During the last week of March, the self-proclaimed purveyor of finger lickin’ goodness was forced to close its doors
500 of KFC’s 960 UK restaurants are now open for takeaway. However, the chicken chain's road to “full recovery” will require both flexibility and a mobile acceleration, according to its UK and Ireland marketing director.
KFC UK is no stranger to shutting up shop in the middle of a crisis.
In 2018 the fast-food outlet came up against a supply-chain breakdown that caused it to run out of chicken and forced the closure of more than 250 UK restaurants. A few days into the catastrophe the brand, and its agency Mother London, quickly scamped up an apology ad – rearranging the K, the F and the C to spell out ‘FCK‘ on a chicken bucket and running the creative in several national newspapers.
During the last week of March, the self-proclaimed purveyor of finger lickin’ goodness was forced to close its doors once more in line with government guidance that all non-essential businesses reconsider their operations to contain the spread of coronavirus. With lockdown restrictions having been eased in recent weeks (and further barriers to be lowered) the chain has begun tentatively reopening, delivering food to people’s homes via platforms such as Deliveroo, Just Eat and Uber Eats.
After a nine-week hiatus, KFC’s above-the-line marketing has returned alongside its popcorn chicken. A campaign from Mother is running across TV, video-on-demand and social, marking a new era for brand in the time of Covid-19 and social distancing.
The cheeky creative celebrates fans real (and mixed) attempts to replicate their own version of its fried chicken at home but assures them: ‘We’ll take it from here.‘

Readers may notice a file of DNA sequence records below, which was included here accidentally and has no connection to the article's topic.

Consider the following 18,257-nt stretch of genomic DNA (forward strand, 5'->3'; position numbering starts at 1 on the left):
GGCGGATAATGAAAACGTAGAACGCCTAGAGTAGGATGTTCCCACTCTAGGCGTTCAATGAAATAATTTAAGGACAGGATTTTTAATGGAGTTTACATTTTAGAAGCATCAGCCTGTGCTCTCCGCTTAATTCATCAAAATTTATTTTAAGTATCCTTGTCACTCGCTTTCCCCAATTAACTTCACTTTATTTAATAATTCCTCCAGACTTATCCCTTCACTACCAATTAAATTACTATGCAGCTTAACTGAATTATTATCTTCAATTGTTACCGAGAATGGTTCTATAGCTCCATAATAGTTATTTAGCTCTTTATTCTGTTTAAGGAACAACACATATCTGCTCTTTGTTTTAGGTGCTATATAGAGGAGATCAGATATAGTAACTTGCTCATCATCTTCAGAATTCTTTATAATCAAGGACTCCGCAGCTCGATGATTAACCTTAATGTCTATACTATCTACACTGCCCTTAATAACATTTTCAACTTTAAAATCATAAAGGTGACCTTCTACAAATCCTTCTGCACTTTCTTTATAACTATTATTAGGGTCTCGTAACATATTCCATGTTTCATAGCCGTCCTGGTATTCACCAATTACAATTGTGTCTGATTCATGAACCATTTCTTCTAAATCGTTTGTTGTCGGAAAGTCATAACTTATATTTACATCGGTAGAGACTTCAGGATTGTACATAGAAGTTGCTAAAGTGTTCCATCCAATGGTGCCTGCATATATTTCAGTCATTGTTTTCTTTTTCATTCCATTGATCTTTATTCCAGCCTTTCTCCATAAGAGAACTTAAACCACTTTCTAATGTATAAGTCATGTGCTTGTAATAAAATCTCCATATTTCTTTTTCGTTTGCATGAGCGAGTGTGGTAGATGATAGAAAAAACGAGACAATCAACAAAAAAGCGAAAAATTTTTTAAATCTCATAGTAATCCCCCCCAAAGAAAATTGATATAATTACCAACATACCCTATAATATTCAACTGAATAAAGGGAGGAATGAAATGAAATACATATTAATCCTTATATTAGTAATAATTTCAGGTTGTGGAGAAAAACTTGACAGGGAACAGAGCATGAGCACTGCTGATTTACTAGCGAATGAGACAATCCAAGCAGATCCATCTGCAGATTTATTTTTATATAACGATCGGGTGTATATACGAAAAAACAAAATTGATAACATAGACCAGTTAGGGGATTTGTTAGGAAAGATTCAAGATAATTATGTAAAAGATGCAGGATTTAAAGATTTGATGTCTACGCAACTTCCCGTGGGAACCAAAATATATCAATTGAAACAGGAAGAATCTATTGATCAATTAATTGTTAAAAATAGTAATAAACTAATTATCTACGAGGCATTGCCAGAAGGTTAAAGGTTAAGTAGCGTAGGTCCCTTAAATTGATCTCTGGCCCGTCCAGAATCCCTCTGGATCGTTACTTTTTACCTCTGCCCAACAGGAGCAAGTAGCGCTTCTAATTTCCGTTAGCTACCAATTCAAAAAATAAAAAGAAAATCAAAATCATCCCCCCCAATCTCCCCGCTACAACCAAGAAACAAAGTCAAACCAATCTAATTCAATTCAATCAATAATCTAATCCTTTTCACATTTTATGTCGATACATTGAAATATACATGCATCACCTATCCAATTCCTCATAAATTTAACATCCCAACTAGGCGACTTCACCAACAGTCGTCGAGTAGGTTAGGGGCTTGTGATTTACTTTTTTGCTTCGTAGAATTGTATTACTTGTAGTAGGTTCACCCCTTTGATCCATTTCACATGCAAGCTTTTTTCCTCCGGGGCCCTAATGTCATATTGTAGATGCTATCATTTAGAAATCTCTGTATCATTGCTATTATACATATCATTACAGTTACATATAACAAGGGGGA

With fast-food bedfellows like McDonald’s and Greggs also taking steps to reopen (and market it carefully), KFC is far from alone. However, while its latest ad push has been striking the right tone across social media, its top UK and Ireland marketer Jack Hinchliffe is all too aware that there is a “long road” ahead to full recovery.
This journey, he tells The Drum, will require not only investment in the brand’s existing mobile app but also a flexible and agile approach to media planning as the reverberations from the coronavirus crisis rumble on.
It’s no secret that Covid-19 is causing marketers to tighten their belts. The latest IPA Bellwether report shows that UK marketing budgets to have grown at their slowest rate since the 2008/9 financial crisis.
For KFC, the public health emergency has caused a dip in brand investment, but now that it’s focused on getting back to business in a way that’s safe for staff and customers, it doesn’t have any plans to go dark on the marketing front.
“We’re a brand that is (almost) always-on,” he explains Hinchcliffe, “so the very fact we paused our above-the-line investment for a nine-week period has already had an impact on our full-year marketing investment.
With shops closed and customers stuck at home, sales at stores open for more than a year fell 8% at KFC in the first three months of 2020, but as KFC UK has been slowly opening some units for delivery, the “significant commercial impact” has been softened by hungry customers ordering for delivery.
“As a team we’re really focused on building towards recovery. One thing I absolutely recognise is that it won’t stand us in good stead if we wait for full recovery to take place before we start investing in media again,” Hinchcliffe adds.
“We need to stay agile though. Just because we have 500 restaurants open, we still have a long journey ahead. We’re only halfway through.”